Now a local news reporter for Hull Live, Rahima Miah shares her journey since graduating from the School of Journalism.

What is your job? 

I am a local news reporter for Hull Live.

What do you do on an average day in your role?

On a typical day in my role I source stories that are relevant to the city of Kingston upon Hull, carry out interviews and write stories. I also cover breaking news in the form of live blogs or going to locations, for example accident scenes to find out information from people on the spot about what has happened.

Sometimes I do Facebook Lives to cover events or anything new that is happening in the city.

Have you written a story you are particularly proud of since graduating?

Since graduating I have written different stories on various topics. I have covered both light-hearted stories and more serious news.

One story I have written that I am particularly proud of is one about hotel employees who suddenly lost their jobs after the hotel was opened up to asylum seekers exclusively. I am proud of this story because I gave a voice to people who felt as though their concerns were not being heard and who felt like they were forgotten about. After this story was published on Hull Live’s website the public came to the support of the hotel employees.

How did you secure your current job?

About a month after graduating I decided to update my CV then go on the job hunt for my first journalism job. I applied for a range of reporter jobs, mostly in local news. My application for the Hull Live reporter job was accepted and then I had to go through the interview process. After passing the stages of the interview, I was offered the job.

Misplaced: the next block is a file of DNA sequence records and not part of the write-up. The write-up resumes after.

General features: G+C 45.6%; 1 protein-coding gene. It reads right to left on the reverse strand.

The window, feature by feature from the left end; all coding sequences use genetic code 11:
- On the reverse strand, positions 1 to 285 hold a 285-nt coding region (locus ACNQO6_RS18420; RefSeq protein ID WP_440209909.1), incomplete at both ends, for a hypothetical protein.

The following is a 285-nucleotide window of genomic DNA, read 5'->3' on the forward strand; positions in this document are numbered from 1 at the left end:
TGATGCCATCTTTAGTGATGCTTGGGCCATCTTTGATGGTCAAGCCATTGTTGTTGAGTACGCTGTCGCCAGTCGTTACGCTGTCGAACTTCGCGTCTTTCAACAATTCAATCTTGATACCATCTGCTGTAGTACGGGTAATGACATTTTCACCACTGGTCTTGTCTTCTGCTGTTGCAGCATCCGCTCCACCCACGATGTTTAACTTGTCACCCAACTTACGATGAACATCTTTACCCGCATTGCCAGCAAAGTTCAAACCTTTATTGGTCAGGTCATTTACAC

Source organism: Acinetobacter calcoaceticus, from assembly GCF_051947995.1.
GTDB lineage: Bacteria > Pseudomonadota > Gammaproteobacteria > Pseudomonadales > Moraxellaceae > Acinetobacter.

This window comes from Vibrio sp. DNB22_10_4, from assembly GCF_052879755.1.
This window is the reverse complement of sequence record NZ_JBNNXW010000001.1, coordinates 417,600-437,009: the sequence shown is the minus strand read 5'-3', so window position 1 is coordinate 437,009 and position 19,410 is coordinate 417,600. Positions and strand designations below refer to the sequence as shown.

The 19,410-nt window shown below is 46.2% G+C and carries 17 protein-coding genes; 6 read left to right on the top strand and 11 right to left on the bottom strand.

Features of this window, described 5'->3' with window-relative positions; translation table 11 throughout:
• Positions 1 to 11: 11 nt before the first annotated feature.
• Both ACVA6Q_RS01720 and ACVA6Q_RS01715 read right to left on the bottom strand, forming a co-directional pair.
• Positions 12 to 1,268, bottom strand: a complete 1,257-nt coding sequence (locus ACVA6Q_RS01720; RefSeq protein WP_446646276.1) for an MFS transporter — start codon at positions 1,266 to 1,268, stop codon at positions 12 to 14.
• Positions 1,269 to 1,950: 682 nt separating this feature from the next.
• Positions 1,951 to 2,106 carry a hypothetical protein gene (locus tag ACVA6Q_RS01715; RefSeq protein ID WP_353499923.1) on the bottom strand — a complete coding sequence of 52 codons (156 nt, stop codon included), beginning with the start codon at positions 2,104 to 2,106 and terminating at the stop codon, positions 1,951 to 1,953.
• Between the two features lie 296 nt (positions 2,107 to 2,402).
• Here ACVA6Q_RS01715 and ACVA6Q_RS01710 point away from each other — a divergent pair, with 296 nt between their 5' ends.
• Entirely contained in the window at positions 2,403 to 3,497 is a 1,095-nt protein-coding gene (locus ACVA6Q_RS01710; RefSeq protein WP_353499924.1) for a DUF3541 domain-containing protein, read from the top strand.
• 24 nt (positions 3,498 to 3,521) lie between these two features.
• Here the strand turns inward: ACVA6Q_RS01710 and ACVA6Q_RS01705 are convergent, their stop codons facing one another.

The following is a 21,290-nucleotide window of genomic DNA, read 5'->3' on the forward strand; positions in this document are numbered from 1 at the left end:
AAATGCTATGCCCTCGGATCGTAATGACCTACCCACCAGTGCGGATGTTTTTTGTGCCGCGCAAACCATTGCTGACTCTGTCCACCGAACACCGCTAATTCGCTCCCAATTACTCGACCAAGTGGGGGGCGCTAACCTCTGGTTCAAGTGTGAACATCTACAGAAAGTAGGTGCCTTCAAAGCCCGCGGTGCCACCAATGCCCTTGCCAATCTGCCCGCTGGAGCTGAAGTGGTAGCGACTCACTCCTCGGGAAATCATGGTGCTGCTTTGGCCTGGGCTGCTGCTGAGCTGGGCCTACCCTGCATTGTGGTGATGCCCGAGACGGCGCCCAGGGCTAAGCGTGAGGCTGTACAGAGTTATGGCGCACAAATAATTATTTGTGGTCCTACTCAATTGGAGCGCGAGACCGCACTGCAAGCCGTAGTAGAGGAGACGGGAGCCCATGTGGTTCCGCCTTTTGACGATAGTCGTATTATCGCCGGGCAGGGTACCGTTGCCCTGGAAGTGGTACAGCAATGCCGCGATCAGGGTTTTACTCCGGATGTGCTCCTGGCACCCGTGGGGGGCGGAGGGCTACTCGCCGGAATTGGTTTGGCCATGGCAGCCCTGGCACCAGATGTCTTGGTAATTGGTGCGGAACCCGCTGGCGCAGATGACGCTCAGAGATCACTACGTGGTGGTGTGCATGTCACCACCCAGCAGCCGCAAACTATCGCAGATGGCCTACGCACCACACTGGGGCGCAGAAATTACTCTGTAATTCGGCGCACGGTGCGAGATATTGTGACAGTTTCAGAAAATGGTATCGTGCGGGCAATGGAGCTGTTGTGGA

What was your biggest lesson from your training with the School of Journalism?

I learned so much from training with the School of Journalism. Personally for me, the biggest lesson I learned was to build my confidence as I became aware of how important and necessary it is for journalists to have confidence as one of their skills.

How did your degree course prepare you for your first journalism job?

My degree course helped me to prepare for my first journalism job by giving me all the skills, experience and knowledge that I needed. Luckily, I finished the course with the qualifications my employer was looking for thanks to everything I learned during the course and the ‘Learn to Earn’ module was especially helpful for life after finishing the course in terms of looking for jobs.

Read about what modules you study on our degree course here. 

Do you have any advice for people choosing where to study journalism?

I do not think there is anywhere better to study journalism than the School of Journalism. As the course is practical you get real hands-on experience of what it is like to be a journalist and what it requires and you are treated as a journalist from the beginning of the course, not as a student.

My tutors at the School of Journalism helped me even after finishing the course, for example by helping me to prepare for interviews by giving me tips.

Do you have any advice for current journalism students?

For anyone who is currently studying journalism, I’d say to keep going no matter how competitive the industry gets because you can achieve your goals as long as you keep working hard. Learn what makes a good story and how to tell a good story in different formats as journalism is becoming increasingly multimedia.

The School of Journalism graduates go into the industry prepared for life as a journalist. Read about Adam Wareing’s first job in journalism here.